Edelson, Benjamin S. and Best, Timothy P. and Olenyuk, Bogdan and Nickols, Nicholas G. and Doss, Raymond M. and Foister, Shane and Heckel, Alexander and Dervan, Peter B. (2004) Influence of structural variation on nuclear localization of DNA-binding polyamide-fluorophore conjugates. Nucleic Acids Research, 32 (9). pp. 2802-2818. ISSN 0305-1048 http://resolver.caltech.edu/CaltechAUTHORS:EDEnar04
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A pivotal step forward in chemical approaches to controlling gene expression is the development of sequence-specific DNA-binding molecules that can enter live cells and traffic to nuclei unaided. DNA-binding polyamides are a class of programmable, sequence-specific small molecules that have been shown to influence a wide variety of protein–DNA interactions. We have synthesized over 100 polyamide-fluorophore conjugates and assayed their nuclear uptake profiles in 13 mammalian cell lines. The compiled dataset, comprising 1300 entries, establishes a benchmark for the nuclear localization of polyamide-dye conjugates. Compounds in this series were chosen to provide systematic variation in several structural variables, including dye composition and placement, molecular weight, charge, ordering of the aromatic and aliphatic amino-acid building blocks and overall shape. Nuclear uptake does not appear to be correlated with polyamide molecular weight or with the number of imidazole residues, although the positions of imidazole residues affect nuclear access properties significantly. Generally negative determinants for nuclear access include the presence of a ß-Ala-tail residue and the lack of a cationic alkyl amine moiety, whereas the presence of an acetylated 2,4-diaminobutyric acid-turn is a positive factor for nuclear localization. We discuss implications of these data on the design of polyamide-dye conjugates for use in biological systems.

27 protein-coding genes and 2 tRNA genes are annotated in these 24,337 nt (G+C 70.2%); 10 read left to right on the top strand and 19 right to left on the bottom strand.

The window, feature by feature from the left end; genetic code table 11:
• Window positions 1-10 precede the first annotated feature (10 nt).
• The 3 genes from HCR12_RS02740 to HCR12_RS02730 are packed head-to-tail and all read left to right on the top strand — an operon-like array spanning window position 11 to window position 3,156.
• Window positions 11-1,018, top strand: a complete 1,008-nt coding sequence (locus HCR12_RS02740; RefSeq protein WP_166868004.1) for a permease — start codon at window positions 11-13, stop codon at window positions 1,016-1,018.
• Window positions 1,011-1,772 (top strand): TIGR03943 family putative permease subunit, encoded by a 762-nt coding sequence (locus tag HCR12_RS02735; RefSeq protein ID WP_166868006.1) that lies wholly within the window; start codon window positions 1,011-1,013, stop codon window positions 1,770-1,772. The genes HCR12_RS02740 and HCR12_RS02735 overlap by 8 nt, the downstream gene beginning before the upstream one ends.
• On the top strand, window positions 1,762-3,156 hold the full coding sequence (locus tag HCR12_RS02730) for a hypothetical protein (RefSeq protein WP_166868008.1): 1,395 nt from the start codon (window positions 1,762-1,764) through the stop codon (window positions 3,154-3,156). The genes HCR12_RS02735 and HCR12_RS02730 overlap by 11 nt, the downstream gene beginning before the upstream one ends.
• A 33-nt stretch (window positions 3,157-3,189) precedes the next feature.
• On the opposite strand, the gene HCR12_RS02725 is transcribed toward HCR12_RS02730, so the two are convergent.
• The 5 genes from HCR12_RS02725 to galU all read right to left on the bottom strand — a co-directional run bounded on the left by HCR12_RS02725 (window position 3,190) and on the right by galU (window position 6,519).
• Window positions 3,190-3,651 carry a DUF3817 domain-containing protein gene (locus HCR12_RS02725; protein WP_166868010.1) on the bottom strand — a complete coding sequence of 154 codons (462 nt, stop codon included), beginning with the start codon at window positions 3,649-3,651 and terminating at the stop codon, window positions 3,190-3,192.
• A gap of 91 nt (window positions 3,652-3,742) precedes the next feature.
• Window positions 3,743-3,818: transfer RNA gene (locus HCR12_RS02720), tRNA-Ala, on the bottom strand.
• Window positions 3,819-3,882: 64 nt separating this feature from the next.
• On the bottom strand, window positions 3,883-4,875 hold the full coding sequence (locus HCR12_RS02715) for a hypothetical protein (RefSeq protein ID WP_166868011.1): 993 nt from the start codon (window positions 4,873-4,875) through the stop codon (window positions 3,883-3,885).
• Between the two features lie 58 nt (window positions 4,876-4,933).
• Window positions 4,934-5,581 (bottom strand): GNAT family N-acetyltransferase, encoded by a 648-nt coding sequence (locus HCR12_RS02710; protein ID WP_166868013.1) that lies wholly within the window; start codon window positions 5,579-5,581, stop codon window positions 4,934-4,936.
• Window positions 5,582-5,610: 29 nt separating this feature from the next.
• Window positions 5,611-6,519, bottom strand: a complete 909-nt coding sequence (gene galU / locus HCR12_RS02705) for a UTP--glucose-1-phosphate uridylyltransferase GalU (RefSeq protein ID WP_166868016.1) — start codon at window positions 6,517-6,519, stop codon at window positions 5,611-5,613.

|Additional Information:||© 2004 Oxford University Press Received March 19, 2004; Revised and Accepted April 22, 2004; Published online 20 May 2004 The authors wish it to be known that, in their opinion, the first two authors should be regarded as joint First Authors. This article is dedicated to the memory of Prof. Claude Helene. Supplementary Material is available at NAR Online. We are grateful to the National Institutes of Health for support (Grant GM57148) and for predoctoral support to T.P.B. and R.M.D. (Grant T32-GM08501), to the Howard Hughes Medical Institute for a fellowship to B.S.E., and to the National Science Foundation for a predoctoral fellowship to S.F.. Mass spectral analyses were performed in the Mass Spectrometry Laboratory of the Division of Chemistry and Chemical Engineering of Caltech, supported in part by National Science Foundation Materials Research Science and Engineering program.|
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|Deposited On:||29 Sep 2005|
|Last Modified:||26 Dec 2012 08:41|
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